It is solar’s time to shine9th October 2023
Environmental consenting9th October 2023
Biljana Kulišic, Policy Officer, Bioenergy, European Commission, outlines the state of play and scope for development of the European biomethane sector.
Taking stock in biomethane production in the European Union’s 27 member states, Kulišić explains that the Commission is using a “linear growth in production [of biomethane] based on the projections communicated in the national energy climate plans”.
“At the moment, 17 member states have reported their national energy climate plans (2020-2021), reflecting what has been implemented and challenges faced. In parallel, member states are submitting their bi-annual national energy and climate plans 2023-2030, looking forward towards the targets, given the past experiences. Collecting biomethane related ambitions from each member state would help us assess how far along we are on the 35bcm target. It is not going to be linear; it will be a bumpy road, especially as the first actual biomethane molecule will be available in 2026 at the earliest, if the investment is made today.”
Currently, biomethane is only produced in 15 out of the 27 EU member states. Kulišić describes Ireland’s biomethane sector as “small, but nonetheless existing”, as it contains small numbers of biomethane plants.
“Ireland is taking inspiration from Denmark which is the right thing to do,” she says. “Denmark took only eight years to come to 38 per cent of replacement of natural gas supplied by biomethane and has a plan to have fully phased out natural gas by 2027 from their gas grid system, so we see that this can be done. I am sure that Ireland, from its own experience of being a European champion in bioeconomy, has learned that it can be a champion and a forerunner in biomethane development rather than being a laggard.”
A united approach to a changing policy context
Praising Minister Eamon Ryan TD’s “brilliant leadership” in ensuring that Ireland plays a full role in the EU’s Biomethane Industrial Partnership, a public-private partnership between industry and the European Commission established to accelerate sustainable biomethane production, Kulišić, as a co-chair of Task Force 1 that is consisted of member state representatives, believes that a cohesive approach can be taken from all EU member states working together to enhance a network of civil servants “that would actually accelerate biomethane production in Europe”.
“Everyone knows that there is a fast-changing policy context. Energy security is a must for a country to have sovereignty. We want to have it to be not just independent and secure, but also green. This will help us to our net zero emissions targets,” she says.
“History has taught us that if we frame bioenergy related policies around only the energy content produced from that bioenergy, these policies tend to backfire in terms of neglecting what is done to the carbon sinks, embracing the renewable energy production byproducts in rural development, or how to mix energy with other policies and targets.”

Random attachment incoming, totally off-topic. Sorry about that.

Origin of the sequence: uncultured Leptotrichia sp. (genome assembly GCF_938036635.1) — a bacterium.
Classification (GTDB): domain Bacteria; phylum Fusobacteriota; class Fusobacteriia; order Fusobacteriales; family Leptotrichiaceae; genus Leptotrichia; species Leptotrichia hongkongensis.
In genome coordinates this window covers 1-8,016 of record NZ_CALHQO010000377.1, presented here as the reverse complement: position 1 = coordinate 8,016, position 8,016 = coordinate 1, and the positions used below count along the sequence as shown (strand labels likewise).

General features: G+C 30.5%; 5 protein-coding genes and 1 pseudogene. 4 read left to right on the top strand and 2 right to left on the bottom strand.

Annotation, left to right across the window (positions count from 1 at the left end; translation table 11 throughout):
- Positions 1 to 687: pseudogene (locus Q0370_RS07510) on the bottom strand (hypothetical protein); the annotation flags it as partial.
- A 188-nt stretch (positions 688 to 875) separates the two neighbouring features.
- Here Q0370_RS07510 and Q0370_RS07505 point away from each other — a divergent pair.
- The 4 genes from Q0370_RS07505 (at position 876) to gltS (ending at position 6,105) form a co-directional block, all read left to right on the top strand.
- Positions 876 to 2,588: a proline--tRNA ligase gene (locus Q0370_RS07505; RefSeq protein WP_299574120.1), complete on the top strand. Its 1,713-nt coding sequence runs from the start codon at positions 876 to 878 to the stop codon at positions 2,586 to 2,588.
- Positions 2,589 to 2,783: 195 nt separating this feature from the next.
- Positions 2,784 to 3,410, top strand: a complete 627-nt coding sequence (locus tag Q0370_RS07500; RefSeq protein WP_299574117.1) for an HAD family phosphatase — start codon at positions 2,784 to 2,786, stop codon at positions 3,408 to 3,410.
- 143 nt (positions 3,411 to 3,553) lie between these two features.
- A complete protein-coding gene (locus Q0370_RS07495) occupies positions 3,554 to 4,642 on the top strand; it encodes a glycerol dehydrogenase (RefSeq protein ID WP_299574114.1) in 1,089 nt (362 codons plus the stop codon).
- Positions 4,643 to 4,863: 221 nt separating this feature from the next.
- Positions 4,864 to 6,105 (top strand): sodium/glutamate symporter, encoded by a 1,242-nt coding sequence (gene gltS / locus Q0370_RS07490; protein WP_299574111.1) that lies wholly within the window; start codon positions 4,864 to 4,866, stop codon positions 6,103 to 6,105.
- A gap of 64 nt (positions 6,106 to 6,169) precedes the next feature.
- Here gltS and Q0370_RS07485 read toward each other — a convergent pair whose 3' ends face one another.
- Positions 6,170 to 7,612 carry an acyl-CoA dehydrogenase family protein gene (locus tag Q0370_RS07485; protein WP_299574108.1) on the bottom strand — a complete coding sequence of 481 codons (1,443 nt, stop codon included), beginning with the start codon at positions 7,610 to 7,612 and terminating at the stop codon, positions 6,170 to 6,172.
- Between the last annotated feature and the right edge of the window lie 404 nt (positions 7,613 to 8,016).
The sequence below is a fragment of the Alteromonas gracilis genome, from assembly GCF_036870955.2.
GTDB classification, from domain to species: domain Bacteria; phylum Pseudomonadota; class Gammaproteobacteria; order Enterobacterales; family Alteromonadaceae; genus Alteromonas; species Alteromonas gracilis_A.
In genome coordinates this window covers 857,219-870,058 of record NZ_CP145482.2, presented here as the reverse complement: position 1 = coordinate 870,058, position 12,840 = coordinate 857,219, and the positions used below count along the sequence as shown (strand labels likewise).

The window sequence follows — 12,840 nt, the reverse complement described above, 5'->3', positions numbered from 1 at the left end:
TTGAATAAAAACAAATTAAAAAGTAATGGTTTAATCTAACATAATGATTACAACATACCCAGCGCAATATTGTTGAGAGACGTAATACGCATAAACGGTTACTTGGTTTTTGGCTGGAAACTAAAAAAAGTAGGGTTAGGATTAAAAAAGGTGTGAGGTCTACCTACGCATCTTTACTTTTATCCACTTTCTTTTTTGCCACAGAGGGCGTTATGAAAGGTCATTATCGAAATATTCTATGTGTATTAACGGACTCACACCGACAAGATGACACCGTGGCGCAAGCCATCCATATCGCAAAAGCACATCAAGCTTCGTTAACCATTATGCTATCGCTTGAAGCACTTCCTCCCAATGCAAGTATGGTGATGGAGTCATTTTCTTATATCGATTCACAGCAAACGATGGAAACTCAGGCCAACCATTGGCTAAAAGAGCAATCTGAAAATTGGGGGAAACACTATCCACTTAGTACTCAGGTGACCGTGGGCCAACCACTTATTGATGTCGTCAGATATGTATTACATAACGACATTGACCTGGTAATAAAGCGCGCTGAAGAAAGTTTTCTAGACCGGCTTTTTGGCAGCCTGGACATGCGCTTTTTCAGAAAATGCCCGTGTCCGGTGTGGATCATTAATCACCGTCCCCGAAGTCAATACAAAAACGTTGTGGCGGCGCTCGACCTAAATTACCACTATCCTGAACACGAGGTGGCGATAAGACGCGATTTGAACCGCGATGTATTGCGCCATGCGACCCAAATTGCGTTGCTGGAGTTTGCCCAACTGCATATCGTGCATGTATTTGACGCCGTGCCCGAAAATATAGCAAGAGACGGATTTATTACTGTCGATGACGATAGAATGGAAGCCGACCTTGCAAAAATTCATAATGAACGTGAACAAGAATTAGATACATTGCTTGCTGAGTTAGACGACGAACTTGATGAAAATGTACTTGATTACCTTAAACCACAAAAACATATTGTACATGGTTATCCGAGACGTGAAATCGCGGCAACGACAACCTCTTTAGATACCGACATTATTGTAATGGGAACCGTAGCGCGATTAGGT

Kulišić states that the visions among EU member states for their energy transitions are mostly “very much about electrification” but explains that some of the sectors that are difficult to abate through electricity will still remain and, therefore, there are going to be some renewable gases needed and limited use of fossil gas will remain necessary in the medium term. “Fossil gas in the perspective of the climate target may give us the least greenhouse-gas emitting fossil among the fossils, but it is not an excuse to not have renewable gases of our own origin.”
Trade of biomethane
With the European Union targeting 35 bcm of biomethane and biogas production by 2030, Kulišić outlines her belief that Ireland can have an important trading role as the quality of biomethane produced in Ireland is likely to be the most valuable, due to the fact that it will be primarily produced from manure rather than other feedstock.
“Industry estimates that there is a €2 billion total gross market margin by 2030. This will be linked with a carbon offset price meaning that a batch of biomethane produced from manure will have a better price than the batch of biomethane produced from food and feed feedstock,” she says.
Looking at how best to synchronise trading across the EU, Kulišić states: “Union database for biofuels has been established for biofuels, not just for biomethane but also for liquid biofuels in transport. This creates a positive synergy between guarantees of origin [GOs] and voluntary certification schemes [VCSs].
“GOs are an important mechanism carrying the information how much biomethane [in energy units] has been injected to the grid or used off-grid. VSCs are focused on biomethane sustainability criteria and minimum greenhouse gas emission thresholds [under Article 29, RED II], to be eligible to for public financing support and be attributed to the national RES targets.
“Ireland, from its own experience of being a European champion in bioeconomy, has learned that it can be a champion and a forerunner in biomethane development rather than being a laggard.”
“Combining GOs and VCSs, with the global mass-balance system would allow trading of sustainable biomethane. In reality, that means gas will flow through its own wave through the pipelines of different mixtures, but the trade will be happening with the global balance system.”
Concluding, Kulišić outlines that pump-priming investment is vital to ensure the long-term viability of the biomethane industry, with the sector still in an early stage of development.
“The inspirational country in terms of access to finance, although large, is Spain, which has been remarkable in combining the different aspects of the supply chain of biomethane. It is important to finance not just on the kWh but also by the digestate and biogenic CO2 to improve the business model and reduce the biomethane price.”